I used to blog for my old company, but they took the blog down. I am
not actually allowed to own the writings I put up on that blog, but as
I reference them on occasion in my writing I am putting those articles
up in my archives here for reference sake. I'll put the tag GS on those
articles noting that they were originally published on the http://schoolfinder.globalscholar.com/blog/
August 19, 2008 – 5:45 am by Brendan
I’m not much good at poetry. I did teach it to fourth graders in Illinois. Why, because even though I’m not very good at creating it I can still be moved by good poetry.
The only rule I ever had when asking 4th graders to write poetry was that they were not allowed to rhyme. Now I generally prefer my rules to be positive. (Something I learned from Dr. Wong) However, the negative rule is usually easier because people as authority figures generally think in terms of what we don’t want rather than what we do. (In general the best leaders lead by asking us to do, while the poor leaders lead by highlighting what could go wrong)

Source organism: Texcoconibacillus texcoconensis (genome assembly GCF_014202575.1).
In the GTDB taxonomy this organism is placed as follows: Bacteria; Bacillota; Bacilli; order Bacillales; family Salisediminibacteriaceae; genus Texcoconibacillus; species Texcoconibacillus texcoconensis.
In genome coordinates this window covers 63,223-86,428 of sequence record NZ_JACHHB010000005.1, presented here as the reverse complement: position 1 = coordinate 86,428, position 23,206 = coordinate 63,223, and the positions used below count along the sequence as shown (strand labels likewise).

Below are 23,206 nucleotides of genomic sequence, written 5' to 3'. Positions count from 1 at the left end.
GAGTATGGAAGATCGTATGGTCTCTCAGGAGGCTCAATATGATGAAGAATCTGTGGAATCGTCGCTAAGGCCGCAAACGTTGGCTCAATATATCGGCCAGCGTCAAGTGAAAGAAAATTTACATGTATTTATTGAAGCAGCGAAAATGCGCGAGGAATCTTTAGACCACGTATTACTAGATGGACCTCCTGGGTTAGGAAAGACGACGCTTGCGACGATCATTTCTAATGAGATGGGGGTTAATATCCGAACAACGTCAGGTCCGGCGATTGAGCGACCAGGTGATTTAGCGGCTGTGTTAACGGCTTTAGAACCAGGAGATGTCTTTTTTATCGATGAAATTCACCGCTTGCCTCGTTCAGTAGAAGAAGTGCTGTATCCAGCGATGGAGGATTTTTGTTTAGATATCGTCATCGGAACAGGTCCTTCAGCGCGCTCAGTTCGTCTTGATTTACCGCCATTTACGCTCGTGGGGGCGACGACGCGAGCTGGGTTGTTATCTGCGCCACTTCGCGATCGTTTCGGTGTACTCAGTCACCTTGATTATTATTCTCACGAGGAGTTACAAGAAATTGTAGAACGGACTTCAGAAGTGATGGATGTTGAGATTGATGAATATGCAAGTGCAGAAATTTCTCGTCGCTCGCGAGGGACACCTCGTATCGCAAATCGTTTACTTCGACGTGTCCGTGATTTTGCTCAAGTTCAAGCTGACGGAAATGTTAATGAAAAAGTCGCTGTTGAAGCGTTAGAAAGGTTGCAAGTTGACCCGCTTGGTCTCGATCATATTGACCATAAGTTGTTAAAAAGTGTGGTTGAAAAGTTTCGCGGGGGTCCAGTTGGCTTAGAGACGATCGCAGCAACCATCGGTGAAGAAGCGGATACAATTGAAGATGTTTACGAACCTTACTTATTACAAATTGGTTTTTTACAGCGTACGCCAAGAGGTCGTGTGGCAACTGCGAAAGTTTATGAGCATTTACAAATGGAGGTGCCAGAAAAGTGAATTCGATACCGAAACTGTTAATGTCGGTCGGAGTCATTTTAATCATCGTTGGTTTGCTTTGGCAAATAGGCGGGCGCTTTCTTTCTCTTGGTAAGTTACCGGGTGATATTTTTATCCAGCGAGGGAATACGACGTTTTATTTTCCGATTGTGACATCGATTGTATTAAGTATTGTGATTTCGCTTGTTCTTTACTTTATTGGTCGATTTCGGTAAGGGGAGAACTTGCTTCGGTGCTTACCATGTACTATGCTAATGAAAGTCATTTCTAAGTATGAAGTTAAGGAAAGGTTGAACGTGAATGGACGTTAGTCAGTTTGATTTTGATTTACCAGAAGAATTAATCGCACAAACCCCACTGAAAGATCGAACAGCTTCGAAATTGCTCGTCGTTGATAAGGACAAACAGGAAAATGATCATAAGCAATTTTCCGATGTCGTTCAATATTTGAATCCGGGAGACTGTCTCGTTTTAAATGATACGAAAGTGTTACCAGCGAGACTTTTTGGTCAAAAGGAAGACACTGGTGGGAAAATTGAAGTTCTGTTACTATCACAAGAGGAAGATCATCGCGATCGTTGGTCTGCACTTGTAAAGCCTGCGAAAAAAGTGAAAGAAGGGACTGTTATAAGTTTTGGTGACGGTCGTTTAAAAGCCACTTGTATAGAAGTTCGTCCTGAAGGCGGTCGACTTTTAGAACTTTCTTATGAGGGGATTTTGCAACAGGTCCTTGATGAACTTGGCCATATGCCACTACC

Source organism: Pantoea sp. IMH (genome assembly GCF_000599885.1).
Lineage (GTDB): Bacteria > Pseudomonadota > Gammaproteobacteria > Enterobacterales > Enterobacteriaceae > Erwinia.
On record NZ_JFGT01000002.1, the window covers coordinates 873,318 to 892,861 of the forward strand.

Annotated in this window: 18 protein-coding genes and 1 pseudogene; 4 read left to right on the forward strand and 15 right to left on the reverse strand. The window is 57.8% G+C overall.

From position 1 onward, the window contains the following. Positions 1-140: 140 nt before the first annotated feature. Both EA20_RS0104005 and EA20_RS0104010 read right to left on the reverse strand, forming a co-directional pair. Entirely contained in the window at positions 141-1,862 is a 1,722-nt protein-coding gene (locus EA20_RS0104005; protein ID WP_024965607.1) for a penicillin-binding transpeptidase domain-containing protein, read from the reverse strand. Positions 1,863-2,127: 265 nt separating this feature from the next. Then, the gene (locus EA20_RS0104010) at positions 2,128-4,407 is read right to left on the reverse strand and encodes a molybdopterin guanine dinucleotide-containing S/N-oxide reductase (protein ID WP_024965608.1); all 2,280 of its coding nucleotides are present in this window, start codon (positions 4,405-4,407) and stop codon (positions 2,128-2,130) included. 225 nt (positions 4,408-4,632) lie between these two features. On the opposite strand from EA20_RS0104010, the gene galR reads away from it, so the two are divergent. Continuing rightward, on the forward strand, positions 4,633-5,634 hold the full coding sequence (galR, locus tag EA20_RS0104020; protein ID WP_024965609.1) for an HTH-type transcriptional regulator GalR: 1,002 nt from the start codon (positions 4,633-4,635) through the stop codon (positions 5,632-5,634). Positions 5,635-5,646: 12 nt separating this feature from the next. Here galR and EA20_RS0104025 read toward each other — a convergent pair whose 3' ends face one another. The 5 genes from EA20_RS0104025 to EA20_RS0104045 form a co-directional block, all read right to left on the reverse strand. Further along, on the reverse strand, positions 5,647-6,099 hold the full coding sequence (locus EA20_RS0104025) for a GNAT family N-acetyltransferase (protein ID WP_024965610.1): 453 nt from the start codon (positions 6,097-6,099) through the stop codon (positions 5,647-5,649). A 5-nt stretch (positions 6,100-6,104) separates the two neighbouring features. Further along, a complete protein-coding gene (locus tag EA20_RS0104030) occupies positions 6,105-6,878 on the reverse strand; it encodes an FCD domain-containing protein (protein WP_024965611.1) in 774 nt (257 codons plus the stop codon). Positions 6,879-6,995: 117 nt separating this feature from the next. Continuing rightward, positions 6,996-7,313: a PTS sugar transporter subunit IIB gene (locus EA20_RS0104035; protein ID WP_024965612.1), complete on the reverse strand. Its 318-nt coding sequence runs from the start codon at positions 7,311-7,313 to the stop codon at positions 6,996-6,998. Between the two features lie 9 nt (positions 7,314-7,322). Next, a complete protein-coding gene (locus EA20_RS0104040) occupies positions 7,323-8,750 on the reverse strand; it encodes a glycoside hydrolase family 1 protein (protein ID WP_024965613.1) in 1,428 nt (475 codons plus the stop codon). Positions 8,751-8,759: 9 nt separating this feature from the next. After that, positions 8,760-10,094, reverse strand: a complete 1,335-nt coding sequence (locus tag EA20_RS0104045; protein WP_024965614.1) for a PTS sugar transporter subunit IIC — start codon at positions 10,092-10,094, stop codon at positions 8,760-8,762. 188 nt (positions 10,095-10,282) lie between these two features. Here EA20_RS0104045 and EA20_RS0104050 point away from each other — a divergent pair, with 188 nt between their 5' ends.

Before I get carried away again I wanted to share some poetry. As I said I like to teach poetry without allowing students to rhyme. Why, because Poetry is much more than tying together a series of rhyming words at the end of sentence. Poetry is about creating emotions. Poetry is about sharing. Poetry is letting someone else see who you really are and what your really feel. I don’t know about you but I can’t do those things if I am concerned with finding a word that rhymes with orange.
When I start my poetry unit I usually get a couple of books from the library with poems that specifically don’t rhyme and share them with my students. Then we recreate a few as a class or groups and finally they write some on their own. Usually, we will spend a class with each type of poems discussing what it means, how it shared that meaning, how we can recreate it etc…
What I usually get is 25 limericks that are returned and required to redo. Then 25 concrete poems 2 paragraphs, and maybe a haiku or something. My real purpose in teaching poetry though is to expose my students to a variety of new poetry they might miss, practice some writing, spark creativity, and possibly inspire.